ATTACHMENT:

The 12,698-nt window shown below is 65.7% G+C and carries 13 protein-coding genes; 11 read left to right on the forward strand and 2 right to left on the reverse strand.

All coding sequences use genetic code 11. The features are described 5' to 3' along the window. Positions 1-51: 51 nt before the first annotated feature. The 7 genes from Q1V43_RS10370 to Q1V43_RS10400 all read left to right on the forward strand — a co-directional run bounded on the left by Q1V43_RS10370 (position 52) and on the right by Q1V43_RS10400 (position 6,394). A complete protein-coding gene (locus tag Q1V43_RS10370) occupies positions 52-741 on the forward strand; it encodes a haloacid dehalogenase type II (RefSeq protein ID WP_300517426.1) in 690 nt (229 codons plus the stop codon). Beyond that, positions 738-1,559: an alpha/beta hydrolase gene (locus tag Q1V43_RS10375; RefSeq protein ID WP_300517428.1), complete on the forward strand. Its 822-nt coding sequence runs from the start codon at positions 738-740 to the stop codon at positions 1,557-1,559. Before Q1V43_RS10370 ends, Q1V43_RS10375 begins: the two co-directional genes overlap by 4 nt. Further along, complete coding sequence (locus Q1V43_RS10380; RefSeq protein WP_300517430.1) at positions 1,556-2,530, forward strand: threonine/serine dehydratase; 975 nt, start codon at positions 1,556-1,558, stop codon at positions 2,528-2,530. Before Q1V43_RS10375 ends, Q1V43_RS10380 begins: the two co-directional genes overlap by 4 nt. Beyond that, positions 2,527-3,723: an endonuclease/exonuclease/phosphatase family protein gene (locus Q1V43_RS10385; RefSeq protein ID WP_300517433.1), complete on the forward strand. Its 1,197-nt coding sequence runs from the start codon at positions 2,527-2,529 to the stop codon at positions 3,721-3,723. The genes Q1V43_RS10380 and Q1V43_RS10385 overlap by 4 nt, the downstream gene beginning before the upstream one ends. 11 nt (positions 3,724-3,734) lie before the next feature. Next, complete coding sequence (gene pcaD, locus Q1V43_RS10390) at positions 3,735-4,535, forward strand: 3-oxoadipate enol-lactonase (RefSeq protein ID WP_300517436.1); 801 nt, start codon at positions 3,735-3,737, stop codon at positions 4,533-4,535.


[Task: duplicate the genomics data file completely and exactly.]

The 12,698-nt window shown below is 65.7% G+C and carries 13 protein-coding genes; 11 read left to right on the forward strand and 2 right to left on the reverse strand.

All coding sequences use genetic code 11. The features are described 5' to 3' along the window. Positions 1-51: 51 nt before the first annotated feature. The 7 genes from Q1V43_RS10370 to Q1V43_RS10400 all read left to right on the forward strand — a co-directional run bounded on the left by Q1V43_RS10370 (position 52) and on the right by Q1V43_RS10400 (position 6,394). A complete protein-coding gene (locus tag Q1V43_RS10370) occupies positions 52-741 on the forward strand; it encodes a haloacid dehalogenase type II (RefSeq protein ID WP_300517426.1) in 690 nt (229 codons plus the stop codon). Beyond that, positions 738-1,559: an alpha/beta hydrolase gene (locus tag Q1V43_RS10375; RefSeq protein ID WP_300517428.1), complete on the forward strand. Its 822-nt coding sequence runs from the start codon at positions 738-740 to the stop codon at positions 1,557-1,559. Before Q1V43_RS10370 ends, Q1V43_RS10375 begins: the two co-directional genes overlap by 4 nt. Further along, complete coding sequence (locus Q1V43_RS10380; RefSeq protein WP_300517430.1) at positions 1,556-2,530, forward strand: threonine/serine dehydratase; 975 nt, start codon at positions 1,556-1,558, stop codon at positions 2,528-2,530. Before Q1V43_RS10375 ends, Q1V43_RS10380 begins: the two co-directional genes overlap by 4 nt. Beyond that, positions 2,527-3,723: an endonuclease/exonuclease/phosphatase family protein gene (locus Q1V43_RS10385; RefSeq protein ID WP_300517433.1), complete on the forward strand. Its 1,197-nt coding sequence runs from the start codon at positions 2,527-2,529 to the stop codon at positions 3,721-3,723. The genes Q1V43_RS10380 and Q1V43_RS10385 overlap by 4 nt, the downstream gene beginning before the upstream one ends. 11 nt (positions 3,724-3,734) lie before the next feature. Next, complete coding sequence (gene pcaD, locus Q1V43_RS10390) at positions 3,735-4,535, forward strand: 3-oxoadipate enol-lactonase (RefSeq protein ID WP_300517436.1); 801 nt, start codon at positions 3,735-3,737, stop codon at positions 4,533-4,535.